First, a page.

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Pilots' Briefing M-SIDs EDDF RWY 25C

Safety and noise abatement are our top priorities

60 years of air navigation services in Germany, 20 years of DFS

04.06.2013.- German air navigation services are celebrating their 60th anniversary. On 7 July 1953, the Federal Administration of Air Navigation Services (BFS) was established. Twenty years ago, in 1993, the newly founded DFS Deutsche Flugsicherung GmbH took over the provision of air navigation services in German airspace. The traffic volume has since risen from 130,000 aircraft movements in 1953 to about three million today, which is more than twenty times as much. "Safety in German airspace remains at a very high level," stated Professor Klaus-Dieter Scheurle, Chairman and CEO of DFS.

At a press conference on Tuesday, the CEO of DFS presented the current figures for traffic, safety and punctuality. Traffic volume in 2012 came to a total of 2,993,866 aircraft movements in Germany. This translates to a decrease of 2.2 percent as compared to 2011 when DFS air traffic controllers controlled 3.06 million flights. Scheurle attributes this decline to the weak economy and high oil prices that are forcing airlines to introduce severe cost-cutting measures. Traffic volume has continued its downturn in the first five months of 2013. A recovery is not expected until sometime next year.
German airspace continues to boast a consistently high safety level. The independent Aircraft Proximity Evaluation Group (APEG) recorded three category A incidents (risk of collision) and no category B incidents (safety not assured). DFS did not cause any of these incidents. In 2011, there were three category A incidents and one category B incident.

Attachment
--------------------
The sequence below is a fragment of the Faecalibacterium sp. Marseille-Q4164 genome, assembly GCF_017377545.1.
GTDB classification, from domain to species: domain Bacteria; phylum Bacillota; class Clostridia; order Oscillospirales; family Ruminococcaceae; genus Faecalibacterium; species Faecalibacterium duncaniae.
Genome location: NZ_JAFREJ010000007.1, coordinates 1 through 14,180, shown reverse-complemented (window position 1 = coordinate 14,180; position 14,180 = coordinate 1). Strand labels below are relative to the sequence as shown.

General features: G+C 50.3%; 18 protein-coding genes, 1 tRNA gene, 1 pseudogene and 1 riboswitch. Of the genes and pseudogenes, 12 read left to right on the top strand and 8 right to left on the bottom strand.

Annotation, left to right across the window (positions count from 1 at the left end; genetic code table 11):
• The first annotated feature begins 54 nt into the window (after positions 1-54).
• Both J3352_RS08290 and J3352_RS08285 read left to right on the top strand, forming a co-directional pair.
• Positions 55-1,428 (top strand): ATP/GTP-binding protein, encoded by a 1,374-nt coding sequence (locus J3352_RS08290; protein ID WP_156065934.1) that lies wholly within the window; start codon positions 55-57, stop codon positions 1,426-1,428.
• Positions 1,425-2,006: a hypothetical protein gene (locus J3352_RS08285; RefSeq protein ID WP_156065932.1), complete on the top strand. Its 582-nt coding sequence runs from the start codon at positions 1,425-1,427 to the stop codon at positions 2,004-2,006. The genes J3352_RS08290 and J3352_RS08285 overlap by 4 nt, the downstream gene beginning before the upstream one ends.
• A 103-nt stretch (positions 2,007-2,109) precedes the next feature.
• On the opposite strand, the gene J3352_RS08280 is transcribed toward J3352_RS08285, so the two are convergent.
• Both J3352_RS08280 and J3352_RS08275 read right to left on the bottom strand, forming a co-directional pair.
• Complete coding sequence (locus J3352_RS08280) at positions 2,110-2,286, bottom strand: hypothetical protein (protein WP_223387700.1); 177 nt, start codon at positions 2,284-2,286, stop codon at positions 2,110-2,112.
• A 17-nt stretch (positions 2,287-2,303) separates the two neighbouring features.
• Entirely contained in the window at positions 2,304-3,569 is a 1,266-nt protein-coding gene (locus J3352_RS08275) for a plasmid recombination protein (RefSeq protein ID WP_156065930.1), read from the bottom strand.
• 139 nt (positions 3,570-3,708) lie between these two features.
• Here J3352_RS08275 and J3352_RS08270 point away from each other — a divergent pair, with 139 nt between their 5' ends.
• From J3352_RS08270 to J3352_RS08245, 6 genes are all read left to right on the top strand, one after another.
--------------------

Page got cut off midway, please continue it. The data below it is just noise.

Punctuality has improved once again. Almost 96 percent of all flights reached their destination without any delays caused by air traffic control while flying the most direct routes possible.

With the aid of a radar display, Scheurle presented the active noise abatement measures put in place by DFS and explained where improvement of the noise situation has taken place in the area around Frankfurt Airport. Since 18 October 2012, the altitude of aircraft flying the downwind leg of their approach to the airport was raised by 300 metres (1,000 feet), the turn  for intercepting the final approach was shifted and the glide slope angle for the new landing runway northwest was increased from 3.0 to 3.2 degrees. All three of these measures have produced a significant reduction of noise in densely populated areas. This was illustrated by the radar recordings. Scheurle stressed that DFS will continue to work on procedures to reduce noise levels and is doing everything in its power to make the situation as bearable as possible for the area's population. "Safety and noise abatement are our top priorities at DFS," said the DFS CEO in his closing words.

DFS Deutsche Flugsicherung GmbH
, the German air navigation service provider, is a State-owned company under private law and has 6,000 employees. DFS ensures the safe and punctual flow of air traffic over Germany. Staff coordinate up to 10,000 aircraft movements in German airspace every day, and about three million movements every year. This makes Germany the country with the highest traffic volume in Europe. DFS operates control centres in Langen, Bremen, Karlsruhe and Munich. In addition, DFS is represented in the Eurocontrol Centre in Maastricht, the Netherlands, and in the control towers of the 16 international German airports. DFS provides training and consultancy services around the world and develops and sells air traffic management systems. The company's portfolio also comprises flight-relevant data, aeronautical publications and aeronautical information services. DFS has the following business units: Control Centre, Tower, Aeronautical Solutions and Aeronautical Information Management.